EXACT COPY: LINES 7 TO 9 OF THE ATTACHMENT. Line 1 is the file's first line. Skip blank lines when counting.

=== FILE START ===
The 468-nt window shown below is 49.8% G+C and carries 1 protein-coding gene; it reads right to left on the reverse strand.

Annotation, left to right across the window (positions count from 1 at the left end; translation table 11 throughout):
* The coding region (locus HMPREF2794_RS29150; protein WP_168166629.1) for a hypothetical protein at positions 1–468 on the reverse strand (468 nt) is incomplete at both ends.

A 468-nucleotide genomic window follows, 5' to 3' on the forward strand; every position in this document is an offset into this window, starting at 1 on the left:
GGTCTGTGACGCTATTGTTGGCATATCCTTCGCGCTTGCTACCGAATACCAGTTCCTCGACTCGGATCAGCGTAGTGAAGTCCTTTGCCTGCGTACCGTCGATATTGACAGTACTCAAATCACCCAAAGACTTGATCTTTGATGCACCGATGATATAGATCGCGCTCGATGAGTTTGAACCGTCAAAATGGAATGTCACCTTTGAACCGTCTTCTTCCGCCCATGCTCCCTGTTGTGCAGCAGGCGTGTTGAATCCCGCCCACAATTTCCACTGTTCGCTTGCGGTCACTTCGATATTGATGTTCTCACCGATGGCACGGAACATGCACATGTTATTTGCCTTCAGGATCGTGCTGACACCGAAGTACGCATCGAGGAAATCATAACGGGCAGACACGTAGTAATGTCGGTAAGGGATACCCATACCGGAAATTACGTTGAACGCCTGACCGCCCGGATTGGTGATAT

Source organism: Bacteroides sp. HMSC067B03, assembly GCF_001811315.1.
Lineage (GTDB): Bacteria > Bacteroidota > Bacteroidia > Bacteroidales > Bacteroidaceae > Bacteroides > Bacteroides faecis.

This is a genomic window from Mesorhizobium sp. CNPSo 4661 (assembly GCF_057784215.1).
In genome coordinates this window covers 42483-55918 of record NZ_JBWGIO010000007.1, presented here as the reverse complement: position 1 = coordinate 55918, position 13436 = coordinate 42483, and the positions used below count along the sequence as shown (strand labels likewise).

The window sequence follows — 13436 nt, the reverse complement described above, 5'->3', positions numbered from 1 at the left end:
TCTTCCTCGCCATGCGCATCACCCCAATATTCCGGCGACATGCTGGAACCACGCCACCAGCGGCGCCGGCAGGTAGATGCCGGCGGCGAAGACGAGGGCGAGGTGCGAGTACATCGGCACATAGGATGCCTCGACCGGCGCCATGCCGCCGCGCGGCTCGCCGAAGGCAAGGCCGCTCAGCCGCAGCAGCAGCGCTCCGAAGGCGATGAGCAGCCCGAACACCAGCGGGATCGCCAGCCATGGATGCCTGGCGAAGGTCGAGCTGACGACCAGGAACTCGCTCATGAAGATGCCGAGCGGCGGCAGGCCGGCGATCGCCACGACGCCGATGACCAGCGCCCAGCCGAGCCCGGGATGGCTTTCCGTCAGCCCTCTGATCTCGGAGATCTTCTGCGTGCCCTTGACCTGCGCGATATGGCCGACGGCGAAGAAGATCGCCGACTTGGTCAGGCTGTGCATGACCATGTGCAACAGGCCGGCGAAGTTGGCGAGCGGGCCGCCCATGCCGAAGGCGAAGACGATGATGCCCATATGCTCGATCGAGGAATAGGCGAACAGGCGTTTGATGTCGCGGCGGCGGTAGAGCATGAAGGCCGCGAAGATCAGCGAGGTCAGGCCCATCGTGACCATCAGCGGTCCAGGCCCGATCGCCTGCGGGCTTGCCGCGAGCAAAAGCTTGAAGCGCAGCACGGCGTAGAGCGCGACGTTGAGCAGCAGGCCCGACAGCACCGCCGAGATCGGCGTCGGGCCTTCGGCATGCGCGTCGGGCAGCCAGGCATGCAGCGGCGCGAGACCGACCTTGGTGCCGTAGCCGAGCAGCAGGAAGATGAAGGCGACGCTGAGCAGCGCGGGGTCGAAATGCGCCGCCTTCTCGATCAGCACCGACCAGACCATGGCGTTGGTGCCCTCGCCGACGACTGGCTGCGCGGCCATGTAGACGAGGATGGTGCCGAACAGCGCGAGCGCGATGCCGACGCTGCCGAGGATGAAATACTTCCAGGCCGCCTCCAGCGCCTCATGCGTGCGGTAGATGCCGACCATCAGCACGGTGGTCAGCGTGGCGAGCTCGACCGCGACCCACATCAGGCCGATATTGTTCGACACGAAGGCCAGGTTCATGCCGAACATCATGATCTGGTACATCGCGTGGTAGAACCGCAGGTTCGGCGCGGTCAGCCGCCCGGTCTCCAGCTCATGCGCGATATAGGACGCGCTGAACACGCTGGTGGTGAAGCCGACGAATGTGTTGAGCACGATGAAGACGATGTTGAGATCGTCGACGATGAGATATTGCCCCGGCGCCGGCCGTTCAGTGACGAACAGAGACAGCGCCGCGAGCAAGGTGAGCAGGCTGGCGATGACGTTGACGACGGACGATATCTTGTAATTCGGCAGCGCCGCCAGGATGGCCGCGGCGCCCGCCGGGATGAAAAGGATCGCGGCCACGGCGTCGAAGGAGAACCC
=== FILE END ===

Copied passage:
Lineage (GTDB): Bacteria > Bacteroidota > Bacteroidia > Bacteroidales > Bacteroidaceae > Bacteroides > Bacteroides faecis.

This is a genomic window from Mesorhizobium sp. CNPSo 4661 (assembly GCF_057784215.1).
In genome coordinates this window covers 42483-55918 of record NZ_JBWGIO010000007.1, presented here as the reverse complement: position 1 = coordinate 55918, position 13436 = coordinate 42483, and the positions used below count along the sequence as shown (strand labels likewise).